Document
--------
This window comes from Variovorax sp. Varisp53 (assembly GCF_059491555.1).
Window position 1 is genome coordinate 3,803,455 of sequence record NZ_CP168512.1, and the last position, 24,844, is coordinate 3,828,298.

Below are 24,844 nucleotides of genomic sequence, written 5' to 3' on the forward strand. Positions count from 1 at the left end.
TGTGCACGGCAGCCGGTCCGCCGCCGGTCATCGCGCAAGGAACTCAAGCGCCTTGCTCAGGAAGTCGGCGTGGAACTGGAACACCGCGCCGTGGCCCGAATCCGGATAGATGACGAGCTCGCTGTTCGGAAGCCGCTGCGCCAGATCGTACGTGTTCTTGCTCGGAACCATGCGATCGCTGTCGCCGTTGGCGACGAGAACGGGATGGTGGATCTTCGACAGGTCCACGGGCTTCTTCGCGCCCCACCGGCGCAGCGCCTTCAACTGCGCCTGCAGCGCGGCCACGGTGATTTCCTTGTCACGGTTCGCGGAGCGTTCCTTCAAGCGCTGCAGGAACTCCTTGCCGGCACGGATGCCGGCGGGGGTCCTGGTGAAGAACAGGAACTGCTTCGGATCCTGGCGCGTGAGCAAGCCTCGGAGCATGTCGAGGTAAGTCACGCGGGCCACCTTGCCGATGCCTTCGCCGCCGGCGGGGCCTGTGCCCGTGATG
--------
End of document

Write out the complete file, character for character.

This window comes from Variovorax sp. Varisp53 (assembly GCF_059491555.1).
Window position 1 is genome coordinate 3,803,455 of sequence record NZ_CP168512.1, and the last position, 24,844, is coordinate 3,828,298.

Below are 24,844 nucleotides of genomic sequence, written 5' to 3' on the forward strand. Positions count from 1 at the left end.
TGTGCACGGCAGCCGGTCCGCCGCCGGTCATCGCGCAAGGAACTCAAGCGCCTTGCTCAGGAAGTCGGCGTGGAACTGGAACACCGCGCCGTGGCCCGAATCCGGATAGATGACGAGCTCGCTGTTCGGAAGCCGCTGCGCCAGATCGTACGTGTTCTTGCTCGGAACCATGCGATCGCTGTCGCCGTTGGCGACGAGAACGGGATGGTGGATCTTCGACAGGTCCACGGGCTTCTTCGCGCCCCACCGGCGCAGCGCCTTCAACTGCGCCTGCAGCGCGGCCACGGTGATTTCCTTGTCACGGTTCGCGGAGCGTTCCTTCAAGCGCTGCAGGAACTCCTTGCCGGCACGGATGCCGGCGGGGGTCCTGGTGAAGAACAGGAACTGCTTCGGATCCTGGCGCGTGAGCAAGCCTCGGAGCATGTCGAGGTAAGTCACGCGGGCCACCTTGCCGATGCCTTCGCCGCCGGCGGGGCCTGTGCCCGTGATG